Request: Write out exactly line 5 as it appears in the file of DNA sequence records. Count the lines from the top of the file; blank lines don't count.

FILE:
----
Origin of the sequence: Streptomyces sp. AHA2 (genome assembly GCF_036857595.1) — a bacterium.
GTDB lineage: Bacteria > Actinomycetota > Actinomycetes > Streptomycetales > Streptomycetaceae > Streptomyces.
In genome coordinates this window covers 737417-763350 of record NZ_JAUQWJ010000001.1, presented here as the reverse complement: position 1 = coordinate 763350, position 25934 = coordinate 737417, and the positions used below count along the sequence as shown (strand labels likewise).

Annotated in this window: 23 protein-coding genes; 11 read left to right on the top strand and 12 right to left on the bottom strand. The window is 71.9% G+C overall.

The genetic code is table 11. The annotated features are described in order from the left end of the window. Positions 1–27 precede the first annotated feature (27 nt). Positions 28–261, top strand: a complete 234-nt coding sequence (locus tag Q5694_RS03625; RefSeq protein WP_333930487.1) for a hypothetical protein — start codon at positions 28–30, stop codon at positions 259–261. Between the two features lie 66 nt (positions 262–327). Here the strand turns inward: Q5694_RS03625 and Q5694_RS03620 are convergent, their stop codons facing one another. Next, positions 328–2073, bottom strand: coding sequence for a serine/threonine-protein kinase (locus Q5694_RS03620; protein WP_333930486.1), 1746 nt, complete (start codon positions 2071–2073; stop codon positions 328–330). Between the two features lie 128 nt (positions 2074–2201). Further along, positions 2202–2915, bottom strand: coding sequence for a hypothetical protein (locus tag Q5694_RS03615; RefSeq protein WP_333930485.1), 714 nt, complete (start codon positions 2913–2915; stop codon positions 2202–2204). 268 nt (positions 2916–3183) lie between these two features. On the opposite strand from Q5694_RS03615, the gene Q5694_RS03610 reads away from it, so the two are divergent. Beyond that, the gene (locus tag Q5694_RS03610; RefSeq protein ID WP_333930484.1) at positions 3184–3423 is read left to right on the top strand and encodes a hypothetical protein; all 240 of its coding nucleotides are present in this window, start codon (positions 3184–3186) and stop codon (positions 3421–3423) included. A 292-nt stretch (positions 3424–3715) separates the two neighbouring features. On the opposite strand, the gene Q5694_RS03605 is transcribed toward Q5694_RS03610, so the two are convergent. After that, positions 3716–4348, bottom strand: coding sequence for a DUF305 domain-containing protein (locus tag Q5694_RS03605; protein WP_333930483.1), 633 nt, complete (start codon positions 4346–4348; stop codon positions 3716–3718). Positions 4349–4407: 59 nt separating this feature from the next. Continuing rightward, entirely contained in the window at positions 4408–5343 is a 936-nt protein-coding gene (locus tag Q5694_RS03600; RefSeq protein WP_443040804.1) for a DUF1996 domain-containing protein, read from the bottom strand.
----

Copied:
The genetic code is table 11. The annotated features are described in order from the left end of the window. Positions 1–27 precede the first annotated feature (27 nt). Positions 28–261, top strand: a complete 234-nt coding sequence (locus tag Q5694_RS03625; RefSeq protein WP_333930487.1) for a hypothetical protein — start codon at positions 28–30, stop codon at positions 259–261. Between the two features lie 66 nt (positions 262–327). Here the strand turns inward: Q5694_RS03625 and Q5694_RS03620 are convergent, their stop codons facing one another. Next, positions 328–2073, bottom strand: coding sequence for a serine/threonine-protein kinase (locus Q5694_RS03620; protein WP_333930486.1), 1746 nt, complete (start codon positions 2071–2073; stop codon positions 328–330). Between the two features lie 128 nt (positions 2074–2201). Further along, positions 2202–2915, bottom strand: coding sequence for a hypothetical protein (locus tag Q5694_RS03615; RefSeq protein WP_333930485.1), 714 nt, complete (start codon positions 2913–2915; stop codon positions 2202–2204). 268 nt (positions 2916–3183) lie between these two features. On the opposite strand from Q5694_RS03615, the gene Q5694_RS03610 reads away from it, so the two are divergent. Beyond that, the gene (locus tag Q5694_RS03610; RefSeq protein ID WP_333930484.1) at positions 3184–3423 is read left to right on the top strand and encodes a hypothetical protein; all 240 of its coding nucleotides are present in this window, start codon (positions 3184–3186) and stop codon (positions 3421–3423) included. A 292-nt stretch (positions 3424–3715) separates the two neighbouring features. On the opposite strand, the gene Q5694_RS03605 is transcribed toward Q5694_RS03610, so the two are convergent. After that, positions 3716–4348, bottom strand: coding sequence for a DUF305 domain-containing protein (locus tag Q5694_RS03605; protein WP_333930483.1), 633 nt, complete (start codon positions 4346–4348; stop codon positions 3716–3718). Positions 4349–4407: 59 nt separating this feature from the next. Continuing rightward, entirely contained in the window at positions 4408–5343 is a 936-nt protein-coding gene (locus tag Q5694_RS03600; RefSeq protein WP_443040804.1) for a DUF1996 domain-containing protein, read from the bottom strand.